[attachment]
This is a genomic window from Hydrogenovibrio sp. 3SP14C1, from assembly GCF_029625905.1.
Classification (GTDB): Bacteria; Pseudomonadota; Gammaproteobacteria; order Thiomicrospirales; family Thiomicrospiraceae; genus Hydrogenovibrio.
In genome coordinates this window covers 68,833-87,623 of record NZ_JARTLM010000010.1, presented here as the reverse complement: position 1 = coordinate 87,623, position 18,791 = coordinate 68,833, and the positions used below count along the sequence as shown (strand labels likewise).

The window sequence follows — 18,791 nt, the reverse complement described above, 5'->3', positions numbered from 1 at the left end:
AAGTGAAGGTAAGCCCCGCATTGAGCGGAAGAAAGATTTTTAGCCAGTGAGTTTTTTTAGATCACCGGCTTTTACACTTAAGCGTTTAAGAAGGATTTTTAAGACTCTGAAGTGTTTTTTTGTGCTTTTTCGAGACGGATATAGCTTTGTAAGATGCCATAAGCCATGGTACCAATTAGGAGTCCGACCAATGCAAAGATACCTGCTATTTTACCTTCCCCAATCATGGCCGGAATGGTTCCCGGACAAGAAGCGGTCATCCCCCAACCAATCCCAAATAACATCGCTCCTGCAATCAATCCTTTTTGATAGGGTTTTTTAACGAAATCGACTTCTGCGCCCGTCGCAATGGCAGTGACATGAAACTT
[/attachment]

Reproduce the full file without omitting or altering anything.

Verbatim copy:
This is a genomic window from Hydrogenovibrio sp. 3SP14C1, from assembly GCF_029625905.1.
Classification (GTDB): Bacteria; Pseudomonadota; Gammaproteobacteria; order Thiomicrospirales; family Thiomicrospiraceae; genus Hydrogenovibrio.
In genome coordinates this window covers 68,833-87,623 of record NZ_JARTLM010000010.1, presented here as the reverse complement: position 1 = coordinate 87,623, position 18,791 = coordinate 68,833, and the positions used below count along the sequence as shown (strand labels likewise).

The window sequence follows — 18,791 nt, the reverse complement described above, 5'->3', positions numbered from 1 at the left end:
AAGTGAAGGTAAGCCCCGCATTGAGCGGAAGAAAGATTTTTAGCCAGTGAGTTTTTTTAGATCACCGGCTTTTACACTTAAGCGTTTAAGAAGGATTTTTAAGACTCTGAAGTGTTTTTTTGTGCTTTTTCGAGACGGATATAGCTTTGTAAGATGCCATAAGCCATGGTACCAATTAGGAGTCCGACCAATGCAAAGATACCTGCTATTTTACCTTCCCCAATCATGGCCGGAATGGTTCCCGGACAAGAAGCGGTCATCCCCCAACCAATCCCAAATAACATCGCTCCTGCAATCAATCCTTTTTGATAGGGTTTTTTAACGAAATCGACTTCTGCGCCCGTCGCAATGGCAGTGACATGAAACTT